As often happens with characters (especially female ones) so far away in time, we know little about her life. It is intuited that she was born in Kyoto into the Fujiwara clan, who were related to the imperial family. Murasaki began to read and write from a very young age, and her intelligence and talent caught the attention of her father who, according to legend, lamented that "she had not been born a boy."

The genji novel It was a real hit in Japan.. The Empress, fascinated by her work, called Murasaki to the court, where she remained until her transfer to a monastery. The date of her death is unclear: experts suggest that she died around 1014, at the age of 40, of unknown causes.

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4. Phillips Wheatley (1753-1784)

Phillis Wheatley's story is one of overcoming. She was born in Africa, probably in what is now Senegal, and she was kidnapped when she was very young to be sold into slavery in Boston Harbor. There she was bought by Mr. Wheatley, from whom she received her last name (as was usual among slaves). Her name, Phillis, was taken from the ship that took her to America. Nothing is known of her real name, her family and her homeland.

The Wheatleys treated her well and raised her practically as if she were their daughter. Soon, Phillis displayed unusual intelligence and a great talent for poetry., which the Wheatleys encouraged. By age 14, Phillis had already had her first poem published in a Boston newspaper, to be followed by several more. The quality of her poetry was undeniable, but the Bostonian society of the time, racist and misogynistic, refused to believe that a slave was the author. So, to prove her authorship, Phillis had to pass a humiliating test: before a court of 18 men, she was forced to recite her poetry, as well as passages from the Bible and some classical poems. Finally, the men were convinced of the young woman's talent and signed a document proving that Phillis was indeed the author of the poems.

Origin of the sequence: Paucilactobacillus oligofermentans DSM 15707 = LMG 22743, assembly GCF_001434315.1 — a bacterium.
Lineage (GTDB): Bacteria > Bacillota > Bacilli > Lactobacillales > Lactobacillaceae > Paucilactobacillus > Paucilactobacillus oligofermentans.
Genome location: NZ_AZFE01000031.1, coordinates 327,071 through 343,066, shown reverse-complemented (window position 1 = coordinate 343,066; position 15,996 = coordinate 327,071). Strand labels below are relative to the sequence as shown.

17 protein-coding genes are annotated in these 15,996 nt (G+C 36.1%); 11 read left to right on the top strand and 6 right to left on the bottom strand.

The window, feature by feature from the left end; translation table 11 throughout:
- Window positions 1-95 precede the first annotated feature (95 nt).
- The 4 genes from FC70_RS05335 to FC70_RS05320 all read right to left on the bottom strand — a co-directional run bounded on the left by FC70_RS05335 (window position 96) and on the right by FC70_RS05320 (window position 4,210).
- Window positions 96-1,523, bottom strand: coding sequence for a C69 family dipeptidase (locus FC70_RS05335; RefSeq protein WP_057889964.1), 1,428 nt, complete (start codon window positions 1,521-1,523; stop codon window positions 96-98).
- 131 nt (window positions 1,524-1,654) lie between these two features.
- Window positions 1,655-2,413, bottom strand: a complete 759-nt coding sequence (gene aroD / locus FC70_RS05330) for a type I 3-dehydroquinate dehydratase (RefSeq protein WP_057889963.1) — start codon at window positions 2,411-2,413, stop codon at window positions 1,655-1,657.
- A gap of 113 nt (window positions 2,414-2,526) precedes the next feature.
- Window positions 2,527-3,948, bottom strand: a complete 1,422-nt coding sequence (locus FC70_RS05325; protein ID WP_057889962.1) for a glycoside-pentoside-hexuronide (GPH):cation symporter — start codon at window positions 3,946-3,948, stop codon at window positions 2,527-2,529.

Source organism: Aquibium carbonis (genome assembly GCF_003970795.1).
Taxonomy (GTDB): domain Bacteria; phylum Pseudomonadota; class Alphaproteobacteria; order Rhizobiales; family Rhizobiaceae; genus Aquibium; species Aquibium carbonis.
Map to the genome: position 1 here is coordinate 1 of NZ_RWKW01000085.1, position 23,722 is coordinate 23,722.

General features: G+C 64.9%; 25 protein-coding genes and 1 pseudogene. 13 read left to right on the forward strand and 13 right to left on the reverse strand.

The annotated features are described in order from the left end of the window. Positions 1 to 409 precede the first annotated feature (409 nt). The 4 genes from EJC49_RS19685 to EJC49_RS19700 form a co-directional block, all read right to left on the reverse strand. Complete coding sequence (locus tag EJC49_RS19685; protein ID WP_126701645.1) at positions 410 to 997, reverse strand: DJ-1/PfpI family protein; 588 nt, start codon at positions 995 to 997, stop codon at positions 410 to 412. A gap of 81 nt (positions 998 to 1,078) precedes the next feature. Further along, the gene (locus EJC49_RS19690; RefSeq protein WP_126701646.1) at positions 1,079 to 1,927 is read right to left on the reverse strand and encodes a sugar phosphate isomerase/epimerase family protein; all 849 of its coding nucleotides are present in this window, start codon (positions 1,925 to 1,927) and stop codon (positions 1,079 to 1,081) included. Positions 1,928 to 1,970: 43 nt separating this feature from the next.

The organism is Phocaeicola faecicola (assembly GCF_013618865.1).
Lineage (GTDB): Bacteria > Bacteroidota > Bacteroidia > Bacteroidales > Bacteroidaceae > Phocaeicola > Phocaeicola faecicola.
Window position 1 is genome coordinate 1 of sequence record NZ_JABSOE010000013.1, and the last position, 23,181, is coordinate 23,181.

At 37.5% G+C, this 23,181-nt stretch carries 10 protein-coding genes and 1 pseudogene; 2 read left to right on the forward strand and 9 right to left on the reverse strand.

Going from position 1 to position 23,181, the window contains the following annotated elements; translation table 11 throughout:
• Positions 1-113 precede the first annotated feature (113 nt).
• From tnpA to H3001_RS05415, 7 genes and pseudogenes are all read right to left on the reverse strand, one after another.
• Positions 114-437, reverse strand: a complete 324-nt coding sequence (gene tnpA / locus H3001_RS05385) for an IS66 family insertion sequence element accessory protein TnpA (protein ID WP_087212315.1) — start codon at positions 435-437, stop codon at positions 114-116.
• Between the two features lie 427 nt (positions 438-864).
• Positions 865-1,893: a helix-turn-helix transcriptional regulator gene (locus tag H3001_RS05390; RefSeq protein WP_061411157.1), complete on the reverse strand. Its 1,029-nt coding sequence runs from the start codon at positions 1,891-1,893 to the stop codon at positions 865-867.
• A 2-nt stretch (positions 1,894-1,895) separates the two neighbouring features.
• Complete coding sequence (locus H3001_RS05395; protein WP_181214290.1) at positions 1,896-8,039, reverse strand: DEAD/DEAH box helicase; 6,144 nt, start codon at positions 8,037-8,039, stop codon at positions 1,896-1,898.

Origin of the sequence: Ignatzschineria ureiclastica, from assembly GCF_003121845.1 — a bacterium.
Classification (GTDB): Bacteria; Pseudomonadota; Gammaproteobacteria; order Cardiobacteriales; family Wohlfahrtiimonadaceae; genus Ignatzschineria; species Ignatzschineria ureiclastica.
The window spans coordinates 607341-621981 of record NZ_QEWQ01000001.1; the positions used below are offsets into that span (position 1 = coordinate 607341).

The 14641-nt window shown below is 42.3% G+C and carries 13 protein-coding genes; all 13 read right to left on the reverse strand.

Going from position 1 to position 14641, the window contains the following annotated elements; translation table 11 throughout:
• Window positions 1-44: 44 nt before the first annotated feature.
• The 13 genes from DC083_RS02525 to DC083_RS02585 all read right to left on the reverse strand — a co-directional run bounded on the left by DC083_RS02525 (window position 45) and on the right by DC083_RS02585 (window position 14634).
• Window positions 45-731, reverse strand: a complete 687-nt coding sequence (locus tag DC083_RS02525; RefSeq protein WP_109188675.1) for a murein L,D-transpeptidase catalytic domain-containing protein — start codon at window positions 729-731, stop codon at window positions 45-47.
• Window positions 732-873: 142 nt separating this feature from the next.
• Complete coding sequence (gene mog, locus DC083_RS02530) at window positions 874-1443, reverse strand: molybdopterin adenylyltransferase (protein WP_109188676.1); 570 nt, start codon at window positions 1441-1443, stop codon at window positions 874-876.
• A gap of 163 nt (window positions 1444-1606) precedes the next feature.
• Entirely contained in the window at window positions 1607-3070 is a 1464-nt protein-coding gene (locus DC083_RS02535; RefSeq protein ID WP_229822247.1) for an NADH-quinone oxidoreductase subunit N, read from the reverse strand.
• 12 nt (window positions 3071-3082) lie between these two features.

Although she managed to get a book of poetry published in England, her fate was cruel to Phillis. She passed away at just 32 years old, broke and sick. At least she died free of it, having been emancipated by the Wheatleys in November 1773.

5. Mary Wollstonecraft (1759-1797)

Daughter of the Enlightenment and very committed to the claim of women's rights, Mary Wollstonecraft she is considered one of the most outstanding writers and intellectuals of eighteenth-century Europe.

With strong and revolutionary ideals, Mary always advocated a life free from ties and social conventions. With her close friend and intellectual confidante, Fanny Blood, Mary made plans to live together, both dedicated to studying and to mutual aid, which reveals her null connection with a society that required her to marry prosperous. Mary founded a school with her sisters and Blood, but the project failed. Fanny, who had finally married, died in childbirth in 1785, a tragedy that left a deep mark on the writer.

Possibly the most famous work of Mary Wollstonecraft is Vindication of the rights of women, written shortly after the French Revolution. However, she is also the author of novels as significant as Mary (1788) and María (1798, unfinished), both a true denunciation of the situation of women.

Despite being a firm opponent of marriage, she Mary she ended up marrying William Godwin, with whom she lived a relationship based on love and mutual respect. Godwin loved and admired Mary; When the writer died of a postpartum infection, her husband was absolutely devastated. By the way, the creature that was born would follow in the literary footsteps of her mother: Mary Shelley, the author of Frankenstein.

6. Gertrudis Gomez de Avellaneda (1814-1873)

A tireless defender of women's rights and a convinced abolitionist, Gertrudis Gómez de Avellaneda is one of the most important writers in Spanish-American literature.

She was born in Cuba, at the age of 22 she moved to Spain, where she publishes under the pseudonym of the pilgrim. His masterpiece is probably the novel Sab, published in 1841 and considered the first novel by anti-slavery theme of the story (previous by ten years to the famous Uncle Tom's Cabin, by Harriet b. Stowe). In it, Gómez de Avellaneda not only criticizes slavery and the fierce capitalism that she begins to stand out in the West, but portrays an interracial love story, something unprecedented until so.

Gertrudis she also wrote for the theater, with outstanding works such as Saul (1849) and Balthazar (1858), closely linked to Romanticism. He also cultivated poetry, with poems like the return to the motherland, To the moon either To a young mother in the loss of her son, full of extraordinary emotionality.